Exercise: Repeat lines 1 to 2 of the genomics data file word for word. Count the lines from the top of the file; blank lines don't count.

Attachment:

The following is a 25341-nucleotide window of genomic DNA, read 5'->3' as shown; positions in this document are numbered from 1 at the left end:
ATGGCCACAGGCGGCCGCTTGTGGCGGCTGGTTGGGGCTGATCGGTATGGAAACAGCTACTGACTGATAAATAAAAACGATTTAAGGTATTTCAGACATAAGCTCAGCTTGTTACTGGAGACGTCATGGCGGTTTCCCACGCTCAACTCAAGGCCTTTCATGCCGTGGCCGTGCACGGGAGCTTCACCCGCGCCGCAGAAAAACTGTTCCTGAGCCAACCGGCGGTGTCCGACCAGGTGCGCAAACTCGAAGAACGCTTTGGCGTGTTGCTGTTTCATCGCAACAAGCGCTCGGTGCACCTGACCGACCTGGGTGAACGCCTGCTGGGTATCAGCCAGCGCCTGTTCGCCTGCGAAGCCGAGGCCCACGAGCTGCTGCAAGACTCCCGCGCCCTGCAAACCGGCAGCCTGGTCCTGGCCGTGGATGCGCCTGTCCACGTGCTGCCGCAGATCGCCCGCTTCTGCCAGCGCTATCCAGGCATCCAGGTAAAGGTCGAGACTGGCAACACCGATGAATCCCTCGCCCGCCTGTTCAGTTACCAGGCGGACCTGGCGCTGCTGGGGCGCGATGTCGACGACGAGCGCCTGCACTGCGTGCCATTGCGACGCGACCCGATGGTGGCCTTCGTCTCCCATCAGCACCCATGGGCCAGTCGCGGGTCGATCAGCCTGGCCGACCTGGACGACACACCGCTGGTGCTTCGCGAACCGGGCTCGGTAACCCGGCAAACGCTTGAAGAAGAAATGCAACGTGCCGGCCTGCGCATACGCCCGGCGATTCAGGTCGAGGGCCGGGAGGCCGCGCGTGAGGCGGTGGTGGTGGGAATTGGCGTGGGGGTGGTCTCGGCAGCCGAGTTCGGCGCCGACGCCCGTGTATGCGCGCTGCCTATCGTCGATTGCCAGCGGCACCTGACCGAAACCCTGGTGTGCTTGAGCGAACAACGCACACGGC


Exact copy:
The following is a 25341-nucleotide window of genomic DNA, read 5'->3' as shown; positions in this document are numbered from 1 at the left end:
ATGGCCACAGGCGGCCGCTTGTGGCGGCTGGTTGGGGCTGATCGGTATGGAAACAGCTACTGACTGATAAATAAAAACGATTTAAGGTATTTCAGACATAAGCTCAGCTTGTTACTGGAGACGTCATGGCGGTTTCCCACGCTCAACTCAAGGCCTTTCATGCCGTGGCCGTGCACGGGAGCTTCACCCGCGCCGCAGAAAAACTGTTCCTGAGCCAACCGGCGGTGTCCGACCAGGTGCGCAAACTCGAAGAACGCTTTGGCGTGTTGCTGTTTCATCGCAACAAGCGCTCGGTGCACCTGACCGACCTGGGTGAACGCCTGCTGGGTATCAGCCAGCGCCTGTTCGCCTGCGAAGCCGAGGCCCACGAGCTGCTGCAAGACTCCCGCGCCCTGCAAACCGGCAGCCTGGTCCTGGCCGTGGATGCGCCTGTCCACGTGCTGCCGCAGATCGCCCGCTTCTGCCAGCGCTATCCAGGCATCCAGGTAAAGGTCGAGACTGGCAACACCGATGAATCCCTCGCCCGCCTGTTCAGTTACCAGGCGGACCTGGCGCTGCTGGGGCGCGATGTCGACGACGAGCGCCTGCACTGCGTGCCATTGCGACGCGACCCGATGGTGGCCTTCGTCTCCCATCAGCACCCATGGGCCAGTCGCGGGTCGATCAGCCTGGCCGACCTGGACGACACACCGCTGGTGCTTCGCGAACCGGGCTCGGTAACCCGGCAAACGCTTGAAGAAGAAATGCAACGTGCCGGCCTGCGCATACGCCCGGCGATTCAGGTCGAGGGCCGGGAGGCCGCGCGTGAGGCGGTGGTGGTGGGAATTGGCGTGGGGGTGGTCTCGGCAGCCGAGTTCGGCGCCGACGCCCGTGTATGCGCGCTGCCTATCGTCGATTGCCAGCGGCACCTGACCGAAACCCTGGTGTGCTTGAGCGAACAACGCACACGGC